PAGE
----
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Effort to help eels to pay environmental dividends

Effort to help eels to pay environmental dividends

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by KARL BLANKENSHIP, Bay Journal News Service

A decade ago, Steve Minkkinen and a team of biologists pulled into a boat ramp along a tributary to the West Branch of the Susquehanna River in Pennsylvania.

Their pickup was hauling a blue tank filled with hundreds of squirming eels, ranging in size from large earthworms to small snakes.
To some, they had about as much appeal. One woman watched as the creatures poured from the tank into the creek.

“Well,” she told Minkkinen, who heads the Maryland fisheries office of the U.S. Fish and Wildlife Service, “I’m never swimming in this river again.”
She was only getting a glimpse of what was to come.


Efforts to bring the slithery fish back to the East Coast’s largest river have accelerated. This year alone, more than 620,000 eels were returned to habitats they had dominated until the last century.

Although eels were once an abundant food for American Indians and early settlers, the river was devoid of them just two decades ago – the result of massive dams built in the early 1900s, which blocked their migrations.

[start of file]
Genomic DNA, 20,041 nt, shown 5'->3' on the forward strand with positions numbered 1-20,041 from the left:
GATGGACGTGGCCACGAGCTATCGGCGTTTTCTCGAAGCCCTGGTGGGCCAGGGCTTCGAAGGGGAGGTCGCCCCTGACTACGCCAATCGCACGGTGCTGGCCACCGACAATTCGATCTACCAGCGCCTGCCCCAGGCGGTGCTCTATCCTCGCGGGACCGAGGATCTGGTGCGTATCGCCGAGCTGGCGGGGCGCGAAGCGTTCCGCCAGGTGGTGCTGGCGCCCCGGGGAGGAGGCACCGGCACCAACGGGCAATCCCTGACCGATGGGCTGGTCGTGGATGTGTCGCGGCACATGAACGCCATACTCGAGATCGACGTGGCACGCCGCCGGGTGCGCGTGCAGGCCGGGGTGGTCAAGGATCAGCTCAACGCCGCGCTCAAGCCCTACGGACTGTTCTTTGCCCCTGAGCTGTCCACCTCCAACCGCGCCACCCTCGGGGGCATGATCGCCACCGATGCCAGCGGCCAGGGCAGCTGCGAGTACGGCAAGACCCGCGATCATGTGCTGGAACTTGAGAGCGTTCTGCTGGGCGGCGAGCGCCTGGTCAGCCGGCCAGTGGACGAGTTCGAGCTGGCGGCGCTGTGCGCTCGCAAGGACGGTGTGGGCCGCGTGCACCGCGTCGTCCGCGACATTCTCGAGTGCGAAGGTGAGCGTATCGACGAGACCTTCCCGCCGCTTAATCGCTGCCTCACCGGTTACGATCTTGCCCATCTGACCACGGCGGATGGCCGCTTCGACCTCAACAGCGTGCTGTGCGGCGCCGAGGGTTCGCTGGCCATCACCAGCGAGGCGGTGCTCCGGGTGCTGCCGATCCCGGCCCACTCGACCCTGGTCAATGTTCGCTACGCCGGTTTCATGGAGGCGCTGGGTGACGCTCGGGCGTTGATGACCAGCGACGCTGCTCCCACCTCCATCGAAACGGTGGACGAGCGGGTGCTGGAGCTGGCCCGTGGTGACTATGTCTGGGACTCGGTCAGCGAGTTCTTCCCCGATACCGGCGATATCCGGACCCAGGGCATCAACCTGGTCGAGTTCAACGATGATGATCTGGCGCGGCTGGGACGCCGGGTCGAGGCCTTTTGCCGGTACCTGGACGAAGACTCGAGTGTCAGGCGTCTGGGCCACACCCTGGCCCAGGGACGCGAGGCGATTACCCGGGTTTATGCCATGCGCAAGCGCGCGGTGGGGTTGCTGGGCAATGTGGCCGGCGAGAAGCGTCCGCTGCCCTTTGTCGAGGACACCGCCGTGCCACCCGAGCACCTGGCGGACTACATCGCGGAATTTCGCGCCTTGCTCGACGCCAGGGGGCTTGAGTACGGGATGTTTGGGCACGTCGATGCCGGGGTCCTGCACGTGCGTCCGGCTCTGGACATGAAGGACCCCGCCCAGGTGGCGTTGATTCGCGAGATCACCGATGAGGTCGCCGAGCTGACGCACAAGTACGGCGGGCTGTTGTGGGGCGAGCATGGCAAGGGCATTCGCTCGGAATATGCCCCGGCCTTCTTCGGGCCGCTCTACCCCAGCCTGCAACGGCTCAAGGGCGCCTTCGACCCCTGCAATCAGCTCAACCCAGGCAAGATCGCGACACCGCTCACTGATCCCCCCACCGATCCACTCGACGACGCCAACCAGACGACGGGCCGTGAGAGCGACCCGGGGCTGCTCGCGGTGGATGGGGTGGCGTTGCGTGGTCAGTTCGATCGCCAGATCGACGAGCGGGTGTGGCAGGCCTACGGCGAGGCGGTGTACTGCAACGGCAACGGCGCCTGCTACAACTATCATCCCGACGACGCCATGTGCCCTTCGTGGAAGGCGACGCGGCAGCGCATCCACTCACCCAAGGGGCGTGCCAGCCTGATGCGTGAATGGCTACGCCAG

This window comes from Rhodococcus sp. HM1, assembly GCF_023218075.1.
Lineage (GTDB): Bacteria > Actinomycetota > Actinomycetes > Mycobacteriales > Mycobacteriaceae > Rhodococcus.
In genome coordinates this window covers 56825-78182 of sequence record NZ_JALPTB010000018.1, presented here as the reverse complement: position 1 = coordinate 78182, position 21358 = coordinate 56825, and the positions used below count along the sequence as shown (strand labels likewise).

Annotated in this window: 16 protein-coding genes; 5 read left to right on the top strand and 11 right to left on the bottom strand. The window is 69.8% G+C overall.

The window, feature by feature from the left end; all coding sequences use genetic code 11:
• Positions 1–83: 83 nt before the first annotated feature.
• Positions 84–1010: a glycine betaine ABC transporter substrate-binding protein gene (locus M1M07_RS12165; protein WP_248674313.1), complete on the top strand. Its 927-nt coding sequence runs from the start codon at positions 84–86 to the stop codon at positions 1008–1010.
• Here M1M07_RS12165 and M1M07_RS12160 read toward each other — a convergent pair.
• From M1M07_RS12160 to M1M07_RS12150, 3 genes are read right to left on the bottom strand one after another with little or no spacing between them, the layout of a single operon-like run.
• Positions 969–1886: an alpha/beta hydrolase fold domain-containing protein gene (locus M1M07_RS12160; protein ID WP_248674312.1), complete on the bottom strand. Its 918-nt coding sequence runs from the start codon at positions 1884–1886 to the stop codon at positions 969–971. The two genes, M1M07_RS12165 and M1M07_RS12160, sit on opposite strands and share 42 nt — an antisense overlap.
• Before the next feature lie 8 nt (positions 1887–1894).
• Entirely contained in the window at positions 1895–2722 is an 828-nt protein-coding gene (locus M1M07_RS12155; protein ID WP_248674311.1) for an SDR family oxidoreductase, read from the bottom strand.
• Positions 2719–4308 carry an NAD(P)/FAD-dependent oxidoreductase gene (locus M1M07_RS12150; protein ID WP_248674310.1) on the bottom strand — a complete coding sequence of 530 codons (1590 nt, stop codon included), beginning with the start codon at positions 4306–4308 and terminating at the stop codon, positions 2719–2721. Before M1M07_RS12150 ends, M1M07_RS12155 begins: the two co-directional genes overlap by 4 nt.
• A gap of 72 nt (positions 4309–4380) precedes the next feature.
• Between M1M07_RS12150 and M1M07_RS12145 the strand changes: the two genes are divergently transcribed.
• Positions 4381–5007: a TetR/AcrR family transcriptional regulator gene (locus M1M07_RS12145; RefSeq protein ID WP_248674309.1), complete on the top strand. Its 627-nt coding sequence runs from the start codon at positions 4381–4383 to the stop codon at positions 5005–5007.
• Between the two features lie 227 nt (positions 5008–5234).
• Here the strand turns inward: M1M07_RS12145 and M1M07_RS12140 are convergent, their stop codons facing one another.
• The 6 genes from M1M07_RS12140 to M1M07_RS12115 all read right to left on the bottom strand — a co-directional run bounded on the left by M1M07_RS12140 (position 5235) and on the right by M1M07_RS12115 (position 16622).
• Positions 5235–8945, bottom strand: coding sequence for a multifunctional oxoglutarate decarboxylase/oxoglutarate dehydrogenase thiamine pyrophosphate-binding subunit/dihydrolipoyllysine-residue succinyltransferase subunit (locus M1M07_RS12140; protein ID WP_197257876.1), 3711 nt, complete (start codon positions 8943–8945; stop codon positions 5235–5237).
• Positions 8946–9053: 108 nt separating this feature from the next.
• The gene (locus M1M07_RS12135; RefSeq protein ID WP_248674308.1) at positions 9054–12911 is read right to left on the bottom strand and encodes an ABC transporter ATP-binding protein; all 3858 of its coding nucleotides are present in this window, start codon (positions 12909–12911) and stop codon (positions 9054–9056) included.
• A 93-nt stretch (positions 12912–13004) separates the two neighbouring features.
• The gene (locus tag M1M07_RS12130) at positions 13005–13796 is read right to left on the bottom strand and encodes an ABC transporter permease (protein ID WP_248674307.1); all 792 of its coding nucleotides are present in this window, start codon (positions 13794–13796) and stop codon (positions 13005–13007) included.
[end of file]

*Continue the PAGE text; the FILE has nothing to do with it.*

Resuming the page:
Eels fell off the radar of the public and resource managers alike.
Restoration attention (and funding) turned to getting the higher profile American shad back upstream.

Those efforts absorbed tens of millions of dollars but have largely failed to date: Since 2008, shad restoration efforts have succeeded in moving fewer than 2,400 fish beyond the four dams on the lower Susquehanna. During that same period, biologists trucked 800 times as many eels upstream – more than 2 million – at a fraction of the cost.

Started on a whim with a shoestring budget, the American eel restoration effort is transforming the ecology of the river. Surveys show they are not only surviving, but growing fast and spreading throughout the Susquehanna basin, where they once accounted for a quarter of all fish biomass.

Biologists hope the returning eels will prey on, and slow the spread of, rusty crayfish, a troublesome nonnative invader. They also predict that the eels will boost populations of water-filtering mussels, which may eventually help improve water quality in the river.